Welcome to the post-Web era. And if you are looking for some window
treatments, I can point you in the right direction.

I get what he is trying to say.  He’s trying to say that the corporate website is not going to be the driver of traffic.  It’s going to be the holding place for more information.  In many cases it’s true.  People are much more likely to visit Pinterest and forums rather than visit your website every day.  He’s saying that the positive talk and information being shared about your company at these places trump your website.  Probably all true but when it’s said and done you want a place that you control. Simply relying on others to do your work is a big mistake.  Let them add but don’t ditch your responsibilities because you now have other outlets to promote and share.

Ideally you want your happy customers being your sales reps.  You want the free buzz.  It merely compliments what you are doing with your website and your staff.  You NEED to have a place where they can find out more.  They have become interested from one form or another and now they want to know more.  Your website does that.  In my opinion, a facebook page or a twitter account is not enough.  You need some form of a main site.  A site that can give them more info than the can get on the social media sites.

Ordering is the easiest example I can give.  You can now shop on Facebook but I think a customer would be much more comfortable ordering at your main site.  Another example. We pushed setting up landscape appointments in our newsletter and facebook page with little response.  We put a giant graphic and button on our homepage of our site and within 2 days had two quick bookings.  I realize its only been a few days but I truly feel by putting it on our main site it made the customer feel like they would get a better response than booking it by just sending us an email.

In short, David is partially right in my eyes.  There is so much more to a business than just their site in today’s world.  Your customers will outsell your sales team 5 to 1.  But its not that simple.  The customer also wants trust and I feel that trust comes from your homepage.  That combined with all the other things he mention and I think you are ahead of most businesses.


Read the original article here. 

Share This

About the author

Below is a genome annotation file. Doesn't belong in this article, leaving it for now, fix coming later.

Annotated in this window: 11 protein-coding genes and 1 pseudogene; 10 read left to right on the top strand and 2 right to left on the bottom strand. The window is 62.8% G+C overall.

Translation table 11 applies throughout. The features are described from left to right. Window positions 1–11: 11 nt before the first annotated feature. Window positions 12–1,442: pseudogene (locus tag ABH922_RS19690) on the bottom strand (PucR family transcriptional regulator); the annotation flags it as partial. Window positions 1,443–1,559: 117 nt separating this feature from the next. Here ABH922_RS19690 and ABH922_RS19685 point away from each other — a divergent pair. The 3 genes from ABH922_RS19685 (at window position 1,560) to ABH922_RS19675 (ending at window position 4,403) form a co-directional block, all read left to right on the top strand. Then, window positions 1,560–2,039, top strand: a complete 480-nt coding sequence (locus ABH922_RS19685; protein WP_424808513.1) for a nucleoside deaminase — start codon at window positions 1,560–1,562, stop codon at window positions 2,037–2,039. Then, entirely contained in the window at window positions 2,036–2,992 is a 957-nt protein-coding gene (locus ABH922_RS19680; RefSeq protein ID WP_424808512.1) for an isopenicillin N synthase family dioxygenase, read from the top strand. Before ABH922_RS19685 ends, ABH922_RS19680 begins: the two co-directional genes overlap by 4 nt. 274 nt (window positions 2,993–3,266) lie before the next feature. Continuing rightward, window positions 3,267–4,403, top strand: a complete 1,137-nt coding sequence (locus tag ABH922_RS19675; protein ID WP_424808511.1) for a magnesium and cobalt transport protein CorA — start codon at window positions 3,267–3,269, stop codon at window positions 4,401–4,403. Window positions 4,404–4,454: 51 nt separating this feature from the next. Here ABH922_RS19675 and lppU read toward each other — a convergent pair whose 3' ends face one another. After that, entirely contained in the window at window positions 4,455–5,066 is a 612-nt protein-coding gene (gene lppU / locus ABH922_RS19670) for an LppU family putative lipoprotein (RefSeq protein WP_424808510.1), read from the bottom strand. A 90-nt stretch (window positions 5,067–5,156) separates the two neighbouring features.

Outsmarting the Dumb, Outworking the Smart

View all articles by ShaneCultra


  1. Richard

    Your can dominate your little niche on a forum or site like the above but your own website adds credibility and professionalism still. Additionally, all of the things posted on pinterest came from a website. . . someone else’s website maybe . . .why should you let them have the traffic and have your user going back to them for the “answers” you have ?

  2. Johnnie

    Yeah, it was a dumb article he wrote. Those other sites can go out of business. Ownership is where it’s at.

  3. Andrew (from Flippa.com)

    Hi Shane.
    Absolutely agree with your notion that the article is way off the mark – suspect he was looking to ruffle feathers rather than make a coherent argument.

    Rather than argue against the value of a website, it seems more about suggesting that the channels traditionally used to attract users to a website are fragmented: not just direct or via search engines, but also increasinly via community/social networks (and not just facebook/twitter/pinterest).

    As a marketer, I absolutely agree with that as an idea – we need to be active in more places (or more selective about where we are active ;-)).

    What this does do, however, is raise questions around the degree to which a domain contributes to the success (or otherwise) of a website. Personally, while I’m with most domainers in thinking that a strong domain can do good things for website success, I feel that websites still can succeed by tapping into the aforemontioned channels even though it may have a so-so domain.

  4. Anon

    Yes, the web is evolving, yes, ones presence on the web takes a different shape than it did in 1999 but his entire narrative is absurd and his conclusions are all tortured.

  5. Roverwhelming.com


    You fell for the fallacy of false choices presented by David. You don’t have to choose, they are two different animals.

    You spent your write-up agreeing with him, and then titled it a disagreement. You were for it before you are against it?

    Mega-sites play a completely different role from a business or personal site, and the handsome thing is that you can have both.

    What David wrote is a useless information, if you agree that you should have both.

Comments are closed.